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Member States agree on anti-tax avoidance measures - but at what cost?

A blog from our Tax Justice campaign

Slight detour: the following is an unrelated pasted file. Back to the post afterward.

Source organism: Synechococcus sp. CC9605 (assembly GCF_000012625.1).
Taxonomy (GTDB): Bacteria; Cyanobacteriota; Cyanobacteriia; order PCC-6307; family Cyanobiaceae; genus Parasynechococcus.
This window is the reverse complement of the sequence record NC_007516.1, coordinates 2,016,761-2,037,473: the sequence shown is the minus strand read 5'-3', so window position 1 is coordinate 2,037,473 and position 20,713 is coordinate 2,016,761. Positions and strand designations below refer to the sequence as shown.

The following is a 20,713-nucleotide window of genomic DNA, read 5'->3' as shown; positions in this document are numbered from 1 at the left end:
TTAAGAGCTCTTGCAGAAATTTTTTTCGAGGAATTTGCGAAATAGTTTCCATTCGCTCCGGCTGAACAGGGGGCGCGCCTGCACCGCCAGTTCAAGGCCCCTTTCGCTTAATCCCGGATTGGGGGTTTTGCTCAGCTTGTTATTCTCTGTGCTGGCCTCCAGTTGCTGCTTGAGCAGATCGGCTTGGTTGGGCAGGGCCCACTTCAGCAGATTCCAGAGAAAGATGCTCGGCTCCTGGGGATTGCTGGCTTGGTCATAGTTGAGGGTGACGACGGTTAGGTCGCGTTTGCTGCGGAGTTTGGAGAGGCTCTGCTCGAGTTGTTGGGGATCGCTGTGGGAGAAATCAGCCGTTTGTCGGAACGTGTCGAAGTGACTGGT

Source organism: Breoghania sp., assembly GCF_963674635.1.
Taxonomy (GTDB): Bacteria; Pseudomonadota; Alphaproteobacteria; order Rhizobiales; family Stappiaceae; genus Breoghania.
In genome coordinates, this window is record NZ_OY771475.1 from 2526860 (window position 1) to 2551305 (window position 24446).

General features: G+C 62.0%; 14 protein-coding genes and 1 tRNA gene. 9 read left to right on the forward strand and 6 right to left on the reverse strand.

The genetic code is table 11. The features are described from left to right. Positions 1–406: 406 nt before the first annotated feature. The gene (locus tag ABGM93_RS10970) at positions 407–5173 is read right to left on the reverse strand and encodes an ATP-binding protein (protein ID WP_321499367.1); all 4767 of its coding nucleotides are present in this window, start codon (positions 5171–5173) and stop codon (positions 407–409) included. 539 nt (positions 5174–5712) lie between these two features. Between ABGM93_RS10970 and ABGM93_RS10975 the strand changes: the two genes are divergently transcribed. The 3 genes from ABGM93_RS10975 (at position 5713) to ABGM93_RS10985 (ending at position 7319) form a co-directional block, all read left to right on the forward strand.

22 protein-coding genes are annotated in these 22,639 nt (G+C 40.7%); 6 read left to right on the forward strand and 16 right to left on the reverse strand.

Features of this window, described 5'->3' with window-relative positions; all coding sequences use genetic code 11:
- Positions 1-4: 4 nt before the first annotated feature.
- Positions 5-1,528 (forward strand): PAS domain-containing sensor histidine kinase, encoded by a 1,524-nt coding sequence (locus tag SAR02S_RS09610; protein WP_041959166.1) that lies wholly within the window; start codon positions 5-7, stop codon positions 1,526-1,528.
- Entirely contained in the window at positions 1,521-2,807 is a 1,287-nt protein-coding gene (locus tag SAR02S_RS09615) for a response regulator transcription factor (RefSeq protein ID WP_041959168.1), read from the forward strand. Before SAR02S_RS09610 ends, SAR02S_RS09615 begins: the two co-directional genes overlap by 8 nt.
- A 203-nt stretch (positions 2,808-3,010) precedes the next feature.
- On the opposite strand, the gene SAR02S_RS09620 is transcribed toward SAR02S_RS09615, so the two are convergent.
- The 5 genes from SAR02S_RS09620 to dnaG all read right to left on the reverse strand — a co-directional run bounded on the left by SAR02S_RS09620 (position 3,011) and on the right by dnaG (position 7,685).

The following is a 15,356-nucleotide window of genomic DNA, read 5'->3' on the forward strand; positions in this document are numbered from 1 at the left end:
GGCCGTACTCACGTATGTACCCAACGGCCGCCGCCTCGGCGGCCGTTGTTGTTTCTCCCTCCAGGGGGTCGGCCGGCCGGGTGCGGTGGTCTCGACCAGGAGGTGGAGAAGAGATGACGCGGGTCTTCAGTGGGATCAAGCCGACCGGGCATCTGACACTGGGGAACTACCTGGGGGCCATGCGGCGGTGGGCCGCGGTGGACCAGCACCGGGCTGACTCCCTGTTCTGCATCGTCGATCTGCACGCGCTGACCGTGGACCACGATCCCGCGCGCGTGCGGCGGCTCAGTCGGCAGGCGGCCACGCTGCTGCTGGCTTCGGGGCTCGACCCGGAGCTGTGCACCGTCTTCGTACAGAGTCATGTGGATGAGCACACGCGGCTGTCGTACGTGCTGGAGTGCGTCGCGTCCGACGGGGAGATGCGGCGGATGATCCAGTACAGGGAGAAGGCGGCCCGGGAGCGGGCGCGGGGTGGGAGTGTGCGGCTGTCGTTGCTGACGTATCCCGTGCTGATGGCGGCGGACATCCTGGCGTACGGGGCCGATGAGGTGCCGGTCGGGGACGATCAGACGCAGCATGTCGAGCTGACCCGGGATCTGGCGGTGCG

If there is one thing that matters in politics, it is accountability towards citizens. If we are to have faith in our representatives, then rhetoric has to be matched by action. So when European leaders tell us, in the wake of each successive scandal, that we must tackle tax avoidance, you would think that that they would deliver on their promises when they get the chance.  Well, think again. Because European Finance Ministers have just blown their latest opportunity to secure an ambitious deal on tackling corporate tax avoidance. A deal was originally supposed to be adopted on Friday, but reservations from Belgium and the Czech Republic saw the deadline extended over the weekend. Alas, when the clock struck midnight last night, we could finally see the agreement for what it is. What had been sold to us by the Dutch presidency as a step forward in the fight against tax dodging is in fact nothing but a smokescreen. Some might complain that the Greens always see the glass as half empty. After all, should we not be celebrating the fact that the Council has managed to agree a deal on tax matters in less than six months? But while we recognise both the increased speed in decision-making, and the tenacity of the Netherlands to obtain an agreement under their Presidency, it is regrettable that in this instance haste has taken precedence over quality. It is deeply frustrating to hear EU leaders publicly acknowledge the need for progress on the fight against tax dodging, only to then see them demand exemptions and “flexibility” when it comes to negotiating concrete proposals. Member States agreed, for example, on the need to limit the deduction of interest in companies’ tax bills on loans they contract. This is an important issue, as loans between subsidiaries of the same big companies are a common practice abused by some to indebt subsidiaries in high-tax rate countries in order to pay less tax. But on Friday, Member States also agreed on two major loopholes: loans contracted until December 2018 will not be impacted and Member States will still be allowed to apply their own national rule until 2024 if they wish so.  No rush in the fight against corporate tax avoidance it seems!  They also severely watered down a provision that would have made sure profits stashed in companies' subsidiaries in tax havens were properly taxed. Adopting a lowest common denominator strategy, the Dutch Presidency agreed to drop one of the six solutions in the anti-tax avoidance package, which would have ensured that funds entering the EU from tax havens were properly taxed before circulating freely in the internal market. The UK led the charge to ensure this would not appear in the final text. In another clear sign of a lack of political will from Finance Ministers to tackle this problem, they collectively agreed to postpone by one year the implementation of all new measures until January 2019. Member States argue that they need more time to perform the necessary national legislative changes. However, this argument is hard to swallow when many elements of what they have agreed to have been under discussion since 2011 at least! Why hurry when corporate tax avoidance costs European countries between EUR 50-70 billion a year in lost tax revenues? More corporate tax reforms will now be necessary in the future if Member States really want to tackle corporate tax avoidance in Europe and beyond. While we regret the missed opportunity today, we hope that Member States will commit to rapidly adopting a Common Consolidated Corporate Tax Base in Europe in order to seriously change how large companies are taxed. The European Parliament and the business community support such reform and the European Commission is due to make a new legislative proposal before the end of 2016. We can only hope that next time action will be equal to the rhetoric.

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